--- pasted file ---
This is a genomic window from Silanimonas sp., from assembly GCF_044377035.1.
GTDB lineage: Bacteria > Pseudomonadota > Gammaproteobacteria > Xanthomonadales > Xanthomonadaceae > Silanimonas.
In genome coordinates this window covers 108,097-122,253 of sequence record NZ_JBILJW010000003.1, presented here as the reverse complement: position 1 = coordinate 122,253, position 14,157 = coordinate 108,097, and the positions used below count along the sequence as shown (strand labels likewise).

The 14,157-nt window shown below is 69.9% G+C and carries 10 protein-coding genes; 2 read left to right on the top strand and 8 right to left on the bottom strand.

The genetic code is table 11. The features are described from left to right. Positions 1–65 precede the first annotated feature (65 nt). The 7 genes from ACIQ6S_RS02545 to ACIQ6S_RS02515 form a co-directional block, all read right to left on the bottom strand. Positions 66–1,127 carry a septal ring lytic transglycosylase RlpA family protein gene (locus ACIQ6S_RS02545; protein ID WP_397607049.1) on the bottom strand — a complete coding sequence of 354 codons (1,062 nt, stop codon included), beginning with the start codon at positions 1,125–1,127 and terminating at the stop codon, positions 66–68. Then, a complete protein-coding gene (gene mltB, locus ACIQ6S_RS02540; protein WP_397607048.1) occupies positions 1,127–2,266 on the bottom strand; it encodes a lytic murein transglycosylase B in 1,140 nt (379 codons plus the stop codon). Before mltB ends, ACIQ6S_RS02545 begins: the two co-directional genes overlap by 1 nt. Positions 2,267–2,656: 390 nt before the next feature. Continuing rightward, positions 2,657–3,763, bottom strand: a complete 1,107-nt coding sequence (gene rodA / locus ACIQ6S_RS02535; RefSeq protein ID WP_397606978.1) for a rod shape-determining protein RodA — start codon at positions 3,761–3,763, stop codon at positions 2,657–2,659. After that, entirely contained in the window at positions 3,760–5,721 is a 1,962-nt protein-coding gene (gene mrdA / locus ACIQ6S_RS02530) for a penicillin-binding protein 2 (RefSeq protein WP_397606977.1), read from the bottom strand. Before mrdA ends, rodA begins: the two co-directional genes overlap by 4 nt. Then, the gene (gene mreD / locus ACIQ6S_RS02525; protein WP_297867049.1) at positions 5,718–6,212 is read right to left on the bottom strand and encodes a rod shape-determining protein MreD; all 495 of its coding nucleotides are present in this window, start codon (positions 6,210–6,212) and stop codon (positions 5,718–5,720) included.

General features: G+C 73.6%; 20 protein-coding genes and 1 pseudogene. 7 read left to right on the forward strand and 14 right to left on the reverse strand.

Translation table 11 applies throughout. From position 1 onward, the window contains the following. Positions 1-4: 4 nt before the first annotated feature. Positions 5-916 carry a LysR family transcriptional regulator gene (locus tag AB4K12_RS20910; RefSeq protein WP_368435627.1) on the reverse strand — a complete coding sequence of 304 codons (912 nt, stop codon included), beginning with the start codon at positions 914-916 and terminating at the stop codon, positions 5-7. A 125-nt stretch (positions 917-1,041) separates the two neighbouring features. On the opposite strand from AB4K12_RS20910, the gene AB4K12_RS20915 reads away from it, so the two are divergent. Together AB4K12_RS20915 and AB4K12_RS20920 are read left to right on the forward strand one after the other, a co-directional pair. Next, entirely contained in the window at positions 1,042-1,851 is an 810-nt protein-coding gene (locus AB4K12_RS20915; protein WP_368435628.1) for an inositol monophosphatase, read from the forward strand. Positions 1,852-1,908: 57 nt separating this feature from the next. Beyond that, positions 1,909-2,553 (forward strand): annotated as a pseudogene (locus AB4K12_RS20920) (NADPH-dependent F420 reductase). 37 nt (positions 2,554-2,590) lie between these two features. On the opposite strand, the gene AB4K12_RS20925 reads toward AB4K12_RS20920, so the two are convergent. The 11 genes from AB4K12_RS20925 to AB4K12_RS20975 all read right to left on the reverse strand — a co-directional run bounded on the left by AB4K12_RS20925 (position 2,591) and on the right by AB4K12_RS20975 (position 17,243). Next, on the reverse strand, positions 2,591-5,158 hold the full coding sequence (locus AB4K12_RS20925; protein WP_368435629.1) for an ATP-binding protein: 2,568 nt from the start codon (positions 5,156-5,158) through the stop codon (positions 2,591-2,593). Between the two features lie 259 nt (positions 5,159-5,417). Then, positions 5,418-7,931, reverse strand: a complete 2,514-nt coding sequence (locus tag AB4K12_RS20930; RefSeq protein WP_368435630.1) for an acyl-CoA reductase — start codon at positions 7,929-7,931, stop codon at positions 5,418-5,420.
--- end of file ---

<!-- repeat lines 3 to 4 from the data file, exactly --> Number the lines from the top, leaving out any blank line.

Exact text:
In genome coordinates this window covers 108,097-122,253 of sequence record NZ_JBILJW010000003.1, presented here as the reverse complement: position 1 = coordinate 122,253, position 14,157 = coordinate 108,097, and the positions used below count along the sequence as shown (strand labels likewise).

The 14,157-nt window shown below is 69.9% G+C and carries 10 protein-coding genes; 2 read left to right on the top strand and 8 right to left on the bottom strand.